You hear a lot of platitudes about babies.
But what you don’t often hear is that you (me) will be afraid of your baby. That you (me) will realize you’re, essentially, a 34-year-old woman who’s sincerely frightened of her nine-week-old infant. It doesn’t make a lot of sense on paper but once you’ve gazed into that infant’s red face, with wet eyes and open mouth cartoonishly shaped like an upside down crescent moon, maybe you’ll feel the same.
Or not! I mean, different strokes for different folks.
I was particularly afraid of my baby this past week because I had to do my first solo overnight with her while the beau was traveling for work. Just me and the baby, for two long days and one long night, and no one else around to help troubleshoot in case she malfunctioned. Which she does frequently, because infants’ brains are continually being auto-updated with buggy software. What if she bluescreened on me? I was terrified at the thought.
I’m back to working part-time (a scant 10 hours/week!) but for the foreseeable future I am taking care of Vera full-time. There is nothing wrong with being a stay-at-home parent yet it still gives me very complicated and contradictory thoughts which you have likely already read in another, better-written essay on Medium or The Atlantic or some such content publisher. So I’ll leave that alone and just say that she is my primary job at the moment, and she’s a terrible boss. She’s resistant to change, for one. She micromanages all my work, for another. Her criticism is rarely constructive. Everything’s an emergency. And she’s wildly unpredictable to boot — just today she smiled at me and then immediately started crying, which seems like mixed signals to say the least.
I’ve been taking care of the baby full-time by myself for about a month now and I have to say one of the most daunting aspects of the whole thing is performing what were once basic, mindless personal or life maintenance tasks. Getting up to make coffee or use the bathroom requires a lot of forethought, a lot of patience, elaborate dances, and a willingness to just let her cry by herself for several minutes if necessary. I used to feel very guilty about that, the crying part, but I’d really rather have coffee, so.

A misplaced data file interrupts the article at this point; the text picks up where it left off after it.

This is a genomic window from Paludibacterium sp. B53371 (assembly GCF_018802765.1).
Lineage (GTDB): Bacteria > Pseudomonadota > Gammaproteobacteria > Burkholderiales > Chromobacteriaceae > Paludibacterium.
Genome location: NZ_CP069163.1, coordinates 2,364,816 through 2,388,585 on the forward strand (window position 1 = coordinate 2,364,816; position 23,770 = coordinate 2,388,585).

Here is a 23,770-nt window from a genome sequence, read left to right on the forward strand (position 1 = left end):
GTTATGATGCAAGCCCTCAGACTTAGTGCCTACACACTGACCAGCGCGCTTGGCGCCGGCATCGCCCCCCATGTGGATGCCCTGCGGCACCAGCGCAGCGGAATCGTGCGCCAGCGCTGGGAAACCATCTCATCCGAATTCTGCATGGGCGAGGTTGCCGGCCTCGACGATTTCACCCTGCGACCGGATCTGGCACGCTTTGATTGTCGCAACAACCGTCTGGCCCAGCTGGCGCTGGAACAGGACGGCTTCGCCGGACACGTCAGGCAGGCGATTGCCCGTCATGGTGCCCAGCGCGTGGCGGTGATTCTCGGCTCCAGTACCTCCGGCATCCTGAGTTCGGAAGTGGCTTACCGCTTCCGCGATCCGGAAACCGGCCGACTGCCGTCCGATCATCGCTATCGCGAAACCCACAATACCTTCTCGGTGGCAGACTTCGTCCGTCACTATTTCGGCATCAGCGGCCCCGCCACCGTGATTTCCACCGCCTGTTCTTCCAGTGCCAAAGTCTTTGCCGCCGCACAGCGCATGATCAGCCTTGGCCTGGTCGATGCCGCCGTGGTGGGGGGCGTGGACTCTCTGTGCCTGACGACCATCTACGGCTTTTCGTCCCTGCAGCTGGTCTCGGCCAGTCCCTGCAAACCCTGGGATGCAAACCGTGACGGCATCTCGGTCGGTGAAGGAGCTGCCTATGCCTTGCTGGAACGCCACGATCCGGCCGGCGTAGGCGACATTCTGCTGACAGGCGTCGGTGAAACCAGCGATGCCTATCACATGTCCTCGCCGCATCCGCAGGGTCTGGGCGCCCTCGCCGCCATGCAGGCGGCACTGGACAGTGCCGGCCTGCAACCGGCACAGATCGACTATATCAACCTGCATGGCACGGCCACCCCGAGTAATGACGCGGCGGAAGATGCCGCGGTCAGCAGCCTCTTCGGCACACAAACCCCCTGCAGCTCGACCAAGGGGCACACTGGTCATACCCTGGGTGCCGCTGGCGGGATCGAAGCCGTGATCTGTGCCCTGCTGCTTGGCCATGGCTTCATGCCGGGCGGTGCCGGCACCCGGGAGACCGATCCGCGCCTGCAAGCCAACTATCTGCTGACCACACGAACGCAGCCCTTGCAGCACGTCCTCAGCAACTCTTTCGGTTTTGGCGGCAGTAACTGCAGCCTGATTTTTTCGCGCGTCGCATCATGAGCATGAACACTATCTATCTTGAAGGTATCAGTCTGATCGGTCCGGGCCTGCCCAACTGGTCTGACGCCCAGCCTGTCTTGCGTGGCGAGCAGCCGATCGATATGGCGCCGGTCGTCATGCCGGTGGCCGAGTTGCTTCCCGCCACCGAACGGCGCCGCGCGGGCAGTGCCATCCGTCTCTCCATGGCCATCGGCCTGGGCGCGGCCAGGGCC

When the beau is at home we split baby duties fairly evenly. We have a loose routine at night where after work he takes her for a couple of hours and feeds her a bottle, which buys me enough time to do a few things around the house and prepare for the next day. Then he fixes dinner and brings it to me to eat while I feed the baby more or less nonstop between 8 and 11 pm. After that I go brush my teeth while he gets her ready for bed and then bounces her up and down on the yoga ball as she screams and stares at the louvered shutters on our living room window? Maybe those shutters are talking some real shit, I don’t know. Babies are grab-bags of mystery! After she’s done shouting at the windows we try to get as much sleep as possible between tag-teaming diapers and feedings. Then the sun rises and it’s time to go to work and do it all over again.